KNOXVILLE, Tenn. (WATE) — Several activist groups held a demonstration in downtown Knoxville Tuesday, protesting the potential expulsion of State Representative Gloria Johnson.

Johnson, along with Representatives Justin Jones and Justin Pearson, led a protest on the House floor, calling for action following the school shooting at the Covenant School in Nashville. Now, all three representatives will face an expulsion vote Thursday.

More than 100 people gathered next to Krutch Park Tuesday evening, demanding lawmakers to vote “no” on the expulsion vote. Brady Watson with the Knoxville Democratic Socialists of America helped plan the rally.

“We think it’s taking the will of the people away from the people, people elected them to serve [the way] we think they should be able to serve,” Watson said.

Protesters made their way downtown to the Knoxville City-County Building. Watson said it is important to show support for the representatives locally, in addition to in Nashville.

“We thought that it was pretty egregious that Republican supermajority would expel members of the House just for speaking out about violence in our communities and in our state,” he said. “So, we wanted to make sure we had a response locally, and not just have it be focused on Nashville. Obviously, that community is most directly impacted by that but I think it’s important to show up and sort of show solidarity with Nashville.”

Watson traveled to Nashville earlier in the week when rumors of the expulsion vote began, along with Nicky Skinner, the East Tennessee Community Organizer with Planned Parenthood.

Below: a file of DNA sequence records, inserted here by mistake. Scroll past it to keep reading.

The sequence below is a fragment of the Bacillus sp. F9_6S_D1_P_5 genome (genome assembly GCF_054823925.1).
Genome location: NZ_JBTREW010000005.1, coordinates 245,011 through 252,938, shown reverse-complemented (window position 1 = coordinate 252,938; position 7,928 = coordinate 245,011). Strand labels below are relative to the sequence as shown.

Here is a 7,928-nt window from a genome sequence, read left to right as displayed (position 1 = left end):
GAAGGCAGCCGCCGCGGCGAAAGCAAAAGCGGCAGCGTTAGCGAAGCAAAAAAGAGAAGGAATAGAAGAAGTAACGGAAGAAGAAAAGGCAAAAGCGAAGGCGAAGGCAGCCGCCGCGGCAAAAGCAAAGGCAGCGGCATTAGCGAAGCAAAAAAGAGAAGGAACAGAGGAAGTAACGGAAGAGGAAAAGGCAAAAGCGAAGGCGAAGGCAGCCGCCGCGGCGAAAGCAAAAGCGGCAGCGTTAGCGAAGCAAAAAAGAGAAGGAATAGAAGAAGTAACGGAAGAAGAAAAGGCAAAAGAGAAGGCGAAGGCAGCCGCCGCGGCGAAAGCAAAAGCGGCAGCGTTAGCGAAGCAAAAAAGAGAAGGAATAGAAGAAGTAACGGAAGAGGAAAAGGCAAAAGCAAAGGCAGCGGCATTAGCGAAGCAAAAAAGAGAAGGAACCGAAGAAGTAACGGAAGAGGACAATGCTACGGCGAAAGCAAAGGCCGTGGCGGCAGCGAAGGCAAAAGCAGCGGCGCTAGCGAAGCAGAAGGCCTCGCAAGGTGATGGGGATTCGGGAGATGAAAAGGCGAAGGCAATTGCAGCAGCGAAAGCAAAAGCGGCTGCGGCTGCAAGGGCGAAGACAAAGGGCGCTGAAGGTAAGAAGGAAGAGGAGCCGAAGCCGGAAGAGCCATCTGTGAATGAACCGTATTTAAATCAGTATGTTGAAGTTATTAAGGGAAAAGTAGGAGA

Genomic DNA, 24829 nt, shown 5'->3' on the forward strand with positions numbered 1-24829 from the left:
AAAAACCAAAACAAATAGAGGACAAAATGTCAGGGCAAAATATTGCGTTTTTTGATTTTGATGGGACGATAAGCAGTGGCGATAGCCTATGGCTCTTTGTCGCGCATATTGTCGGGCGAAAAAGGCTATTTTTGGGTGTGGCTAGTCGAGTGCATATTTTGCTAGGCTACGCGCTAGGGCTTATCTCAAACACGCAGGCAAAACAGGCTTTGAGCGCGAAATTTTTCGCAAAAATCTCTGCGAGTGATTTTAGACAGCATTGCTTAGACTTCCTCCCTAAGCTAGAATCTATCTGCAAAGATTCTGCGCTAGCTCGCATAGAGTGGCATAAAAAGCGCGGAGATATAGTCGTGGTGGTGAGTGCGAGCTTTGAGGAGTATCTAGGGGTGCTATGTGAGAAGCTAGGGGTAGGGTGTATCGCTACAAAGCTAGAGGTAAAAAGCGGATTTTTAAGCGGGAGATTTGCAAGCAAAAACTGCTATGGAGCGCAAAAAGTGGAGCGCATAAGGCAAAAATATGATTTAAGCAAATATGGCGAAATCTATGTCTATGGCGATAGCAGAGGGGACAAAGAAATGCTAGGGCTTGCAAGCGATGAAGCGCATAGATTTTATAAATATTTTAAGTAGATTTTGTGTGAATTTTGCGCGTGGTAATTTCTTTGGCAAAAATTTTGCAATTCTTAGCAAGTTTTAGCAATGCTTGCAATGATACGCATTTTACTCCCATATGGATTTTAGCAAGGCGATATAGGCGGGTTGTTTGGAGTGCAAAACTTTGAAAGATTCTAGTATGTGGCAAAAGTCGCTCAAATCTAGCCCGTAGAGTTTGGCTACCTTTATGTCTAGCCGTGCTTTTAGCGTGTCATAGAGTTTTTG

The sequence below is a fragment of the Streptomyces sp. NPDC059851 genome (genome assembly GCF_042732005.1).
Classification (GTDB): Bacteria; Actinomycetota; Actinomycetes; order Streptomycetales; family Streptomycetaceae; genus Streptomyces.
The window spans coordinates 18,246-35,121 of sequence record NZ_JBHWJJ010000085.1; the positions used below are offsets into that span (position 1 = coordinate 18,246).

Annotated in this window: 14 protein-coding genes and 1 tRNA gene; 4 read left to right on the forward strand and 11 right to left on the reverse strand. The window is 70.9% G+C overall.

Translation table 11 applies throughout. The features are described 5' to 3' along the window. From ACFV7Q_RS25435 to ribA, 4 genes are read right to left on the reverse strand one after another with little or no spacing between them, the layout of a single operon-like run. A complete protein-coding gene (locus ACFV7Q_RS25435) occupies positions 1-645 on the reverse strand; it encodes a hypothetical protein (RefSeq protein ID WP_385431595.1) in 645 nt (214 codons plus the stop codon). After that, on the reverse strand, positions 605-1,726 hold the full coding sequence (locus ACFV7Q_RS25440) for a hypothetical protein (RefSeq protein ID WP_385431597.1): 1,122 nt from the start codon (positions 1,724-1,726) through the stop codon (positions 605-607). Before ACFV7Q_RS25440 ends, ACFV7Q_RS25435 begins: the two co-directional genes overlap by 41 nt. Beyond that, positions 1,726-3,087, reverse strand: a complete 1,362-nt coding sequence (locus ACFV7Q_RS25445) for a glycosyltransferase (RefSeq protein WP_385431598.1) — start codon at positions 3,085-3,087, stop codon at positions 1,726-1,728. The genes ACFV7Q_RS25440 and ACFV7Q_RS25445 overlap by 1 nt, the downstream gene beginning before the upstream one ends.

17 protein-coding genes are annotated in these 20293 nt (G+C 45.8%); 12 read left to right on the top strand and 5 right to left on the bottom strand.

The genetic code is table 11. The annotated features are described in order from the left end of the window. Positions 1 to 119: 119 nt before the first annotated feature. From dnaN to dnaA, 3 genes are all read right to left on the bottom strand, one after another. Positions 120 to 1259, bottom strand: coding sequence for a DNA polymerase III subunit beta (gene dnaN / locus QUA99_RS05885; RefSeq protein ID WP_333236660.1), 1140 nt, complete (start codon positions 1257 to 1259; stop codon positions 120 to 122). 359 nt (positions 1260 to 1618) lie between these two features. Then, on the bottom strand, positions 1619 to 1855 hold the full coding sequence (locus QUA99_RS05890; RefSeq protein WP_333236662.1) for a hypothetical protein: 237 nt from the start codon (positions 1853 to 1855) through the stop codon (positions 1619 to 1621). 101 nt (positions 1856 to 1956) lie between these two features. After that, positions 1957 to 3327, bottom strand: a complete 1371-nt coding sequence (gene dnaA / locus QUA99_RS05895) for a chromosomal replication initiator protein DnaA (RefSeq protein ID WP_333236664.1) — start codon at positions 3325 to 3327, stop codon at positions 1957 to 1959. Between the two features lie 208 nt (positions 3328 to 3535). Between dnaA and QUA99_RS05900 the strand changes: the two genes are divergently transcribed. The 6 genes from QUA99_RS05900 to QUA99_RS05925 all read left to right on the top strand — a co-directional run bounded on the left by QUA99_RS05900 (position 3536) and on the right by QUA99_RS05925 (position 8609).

“We expected the motion to be filed yesterday, and we also first thought the vote would happen yesterday, so myself, Brady and a couple other folks from Knoxville drove down to Nashville, along with a bunch of other advocates to pack the gallery and the rotunda as they introduced this resolution,” Skinner said.

She thinks the possible expulsion is a distraction from the issue at hand.

“What the House Republicans are doing right now is frankly anti-democratic. These representatives were fairly elected into office to serve us, and it is unacceptable that these legislators are playing games with our lives and think their personal egos and political motives are more important than the voice and input of the people,” she said.

Skinner is planning to go back to Nashville for the vote and is encouraging others to do so.

“We know the only way we have a chance of getting them to vote no on this expulsion motion on Thursday morning, is if we pack the Capitol with people who understand that there’s a lot on the line and that we don’t have time for these games,” she said.

WATE also spoke with State Representative Jason Zachary, who said Johnson’s actions put others at risk.

“It became a situation that, there were some serious safety concerns, so I would say that’s not good representation of the people you represent. every one of us had the opportunity to do that, but again there’s a process, there’s a decorum,” he said.

Zachary also described Johnson’s actions as “inciting a mob.”

“There’s sets of rules that are to be followed, and when those are violated and broken, then we as a body, can choose per Article 2, Section 12 of the Constitution, if we feel like that is a blatant violation, it gives us the opportunity to expel. We took advantage of that constitutional opportunity given to the body, to move forward with that and we’ll take that final vote on Thursday,” Zachary said.

Each of the three representatives will be given the opportunity to defend their actions ahead of the vote.